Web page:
Imagine a SWAT team busting into a home to arrest two drug dealers. The home is filled with mothers and their infant children. While the arrests are being made, the babies are screaming, not sure what is going on all around them.
In the kitchen, one of the SWAT officers is looking for baby formula so he can prepare milk bottles for the babies. Not something most people would expect to happen during a raid by tough and aggressive SWAT team members.
Now, imagine an organization facing the need to cut $100 million from its budget after being acquired by another company. Faced with this level of cost-cutting, many executives go into self-preservation mode, looking to others to step up to save the organization, while protecting their own turf and resources.
One of the executives at the organization decides to fold his operation under the leadership of one of his peers, seeing this as the best way to serve the broader interests of the organization. This move alone contributes almost 10% of the required reduction in cost.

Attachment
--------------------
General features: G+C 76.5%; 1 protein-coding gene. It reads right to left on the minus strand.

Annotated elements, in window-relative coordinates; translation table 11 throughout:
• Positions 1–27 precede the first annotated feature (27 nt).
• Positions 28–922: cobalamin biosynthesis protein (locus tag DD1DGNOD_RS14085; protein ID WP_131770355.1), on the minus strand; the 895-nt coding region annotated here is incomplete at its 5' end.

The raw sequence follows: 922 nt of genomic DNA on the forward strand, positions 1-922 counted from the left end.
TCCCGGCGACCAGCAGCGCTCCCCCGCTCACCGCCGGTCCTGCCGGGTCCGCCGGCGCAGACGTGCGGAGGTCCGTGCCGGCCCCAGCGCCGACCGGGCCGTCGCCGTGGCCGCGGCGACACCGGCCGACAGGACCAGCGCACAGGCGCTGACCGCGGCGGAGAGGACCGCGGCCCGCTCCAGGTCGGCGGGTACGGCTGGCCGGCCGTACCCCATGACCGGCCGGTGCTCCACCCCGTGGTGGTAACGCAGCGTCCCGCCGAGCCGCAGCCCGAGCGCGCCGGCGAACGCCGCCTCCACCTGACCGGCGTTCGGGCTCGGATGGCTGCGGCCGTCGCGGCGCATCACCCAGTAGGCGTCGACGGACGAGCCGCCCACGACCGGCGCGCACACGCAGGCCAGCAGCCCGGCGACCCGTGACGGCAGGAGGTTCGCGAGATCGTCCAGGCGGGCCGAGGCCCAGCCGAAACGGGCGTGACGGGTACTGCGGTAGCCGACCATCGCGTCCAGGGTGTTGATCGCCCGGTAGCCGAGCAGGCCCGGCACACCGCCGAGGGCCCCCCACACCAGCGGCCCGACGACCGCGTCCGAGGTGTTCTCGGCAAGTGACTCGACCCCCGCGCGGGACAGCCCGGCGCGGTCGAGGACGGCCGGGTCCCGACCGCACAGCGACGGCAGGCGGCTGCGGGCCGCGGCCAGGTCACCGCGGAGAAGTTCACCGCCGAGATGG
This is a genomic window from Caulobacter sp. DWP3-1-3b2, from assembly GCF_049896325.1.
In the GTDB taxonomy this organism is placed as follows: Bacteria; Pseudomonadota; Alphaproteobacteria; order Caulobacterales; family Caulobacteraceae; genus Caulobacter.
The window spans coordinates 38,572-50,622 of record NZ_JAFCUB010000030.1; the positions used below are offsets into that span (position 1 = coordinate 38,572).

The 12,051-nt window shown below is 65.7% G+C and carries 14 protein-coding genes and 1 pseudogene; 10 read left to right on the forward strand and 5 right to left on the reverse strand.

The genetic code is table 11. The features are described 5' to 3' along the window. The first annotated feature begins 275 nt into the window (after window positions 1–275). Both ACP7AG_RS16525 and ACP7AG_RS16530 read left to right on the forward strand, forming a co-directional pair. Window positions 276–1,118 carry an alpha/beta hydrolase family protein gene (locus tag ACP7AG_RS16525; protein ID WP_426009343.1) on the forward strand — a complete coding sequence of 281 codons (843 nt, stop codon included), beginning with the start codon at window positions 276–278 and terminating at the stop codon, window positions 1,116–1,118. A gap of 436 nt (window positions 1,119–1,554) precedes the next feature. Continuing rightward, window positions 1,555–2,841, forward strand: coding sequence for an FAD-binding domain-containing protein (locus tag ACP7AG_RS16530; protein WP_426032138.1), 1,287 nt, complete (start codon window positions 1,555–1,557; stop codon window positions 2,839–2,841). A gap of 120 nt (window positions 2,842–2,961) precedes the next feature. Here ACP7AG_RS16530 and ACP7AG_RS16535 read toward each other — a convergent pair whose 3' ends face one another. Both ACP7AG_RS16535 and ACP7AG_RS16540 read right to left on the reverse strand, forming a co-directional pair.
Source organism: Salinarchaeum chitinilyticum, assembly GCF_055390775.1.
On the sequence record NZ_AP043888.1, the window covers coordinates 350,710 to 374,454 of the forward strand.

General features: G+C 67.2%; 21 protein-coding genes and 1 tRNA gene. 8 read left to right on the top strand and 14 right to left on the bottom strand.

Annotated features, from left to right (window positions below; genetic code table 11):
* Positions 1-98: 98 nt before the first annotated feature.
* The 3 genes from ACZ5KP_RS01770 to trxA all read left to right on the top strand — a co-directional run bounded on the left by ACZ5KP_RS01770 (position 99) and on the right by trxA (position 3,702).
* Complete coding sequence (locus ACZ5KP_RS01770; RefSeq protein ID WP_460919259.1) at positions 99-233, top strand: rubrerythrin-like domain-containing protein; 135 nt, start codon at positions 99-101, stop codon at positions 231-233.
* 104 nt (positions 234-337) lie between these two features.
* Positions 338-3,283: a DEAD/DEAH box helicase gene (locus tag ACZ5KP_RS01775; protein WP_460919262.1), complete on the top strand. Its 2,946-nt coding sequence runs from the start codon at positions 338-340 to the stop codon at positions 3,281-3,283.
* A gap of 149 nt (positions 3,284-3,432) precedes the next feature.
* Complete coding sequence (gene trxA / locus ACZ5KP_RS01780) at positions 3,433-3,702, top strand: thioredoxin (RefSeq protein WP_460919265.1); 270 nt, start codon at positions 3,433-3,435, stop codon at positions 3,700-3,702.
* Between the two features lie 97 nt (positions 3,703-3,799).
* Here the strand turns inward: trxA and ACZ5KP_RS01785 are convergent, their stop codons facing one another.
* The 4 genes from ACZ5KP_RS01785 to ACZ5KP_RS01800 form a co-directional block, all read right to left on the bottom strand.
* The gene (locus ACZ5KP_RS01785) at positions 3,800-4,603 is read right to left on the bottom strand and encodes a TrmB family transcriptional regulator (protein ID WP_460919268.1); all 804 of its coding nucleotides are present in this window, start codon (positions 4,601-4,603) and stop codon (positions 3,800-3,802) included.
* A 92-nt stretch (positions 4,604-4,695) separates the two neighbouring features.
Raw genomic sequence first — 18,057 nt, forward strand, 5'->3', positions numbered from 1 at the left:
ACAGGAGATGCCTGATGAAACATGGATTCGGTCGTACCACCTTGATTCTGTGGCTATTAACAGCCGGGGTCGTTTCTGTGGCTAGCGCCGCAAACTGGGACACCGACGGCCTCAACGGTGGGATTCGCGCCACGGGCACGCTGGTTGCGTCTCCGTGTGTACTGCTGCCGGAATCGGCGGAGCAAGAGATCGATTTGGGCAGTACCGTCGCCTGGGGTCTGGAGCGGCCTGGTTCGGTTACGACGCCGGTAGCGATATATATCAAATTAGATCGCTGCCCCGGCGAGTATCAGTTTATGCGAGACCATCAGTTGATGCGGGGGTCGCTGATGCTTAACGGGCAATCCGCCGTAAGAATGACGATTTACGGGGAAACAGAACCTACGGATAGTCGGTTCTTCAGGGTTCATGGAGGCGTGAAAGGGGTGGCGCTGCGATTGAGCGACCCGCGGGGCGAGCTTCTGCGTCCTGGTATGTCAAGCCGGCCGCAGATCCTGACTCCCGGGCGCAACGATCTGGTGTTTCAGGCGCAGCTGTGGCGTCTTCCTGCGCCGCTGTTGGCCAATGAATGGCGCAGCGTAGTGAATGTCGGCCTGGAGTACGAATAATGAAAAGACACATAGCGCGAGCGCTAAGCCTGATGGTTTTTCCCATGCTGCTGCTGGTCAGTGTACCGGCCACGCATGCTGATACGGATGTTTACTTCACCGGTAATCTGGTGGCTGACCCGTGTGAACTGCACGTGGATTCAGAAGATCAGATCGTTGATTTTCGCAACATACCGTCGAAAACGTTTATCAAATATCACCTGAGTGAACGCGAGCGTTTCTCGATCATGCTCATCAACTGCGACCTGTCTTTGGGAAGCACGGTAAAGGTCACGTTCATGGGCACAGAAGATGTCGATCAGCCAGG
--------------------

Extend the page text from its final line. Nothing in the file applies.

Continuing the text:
What is going on here? What drove the actions of the SWAT team member and the executive above to behave in ways many would find surprising?
According to The Arbinger Institute, the explanation for these behaviors is an “outward mindset” as opposed to an “inward mindset”.
When operating from an inward mindset, people behave in ways that are calculated to benefit themselves. When choosing an outward mindset, people consider and behave in ways that further the collective results of their team or organization.
An outward mindset focuses us on the needs, objectives and challenges of others, whether we are interacting with our manager, our customers, our direct reports, our peers or our families. Coming from a place of humility and service, we look for ways to bring about better outcomes, even if it causes us personal sacrifice.
In The Outward Mindset: Seeing Beyond Ourselves, The Arbinger Institute demonstrates how teams can come together to deliver superior results by practicing self-accountability, and how personal and organizational transformations occur when we look beyond ourselves to the needs of others.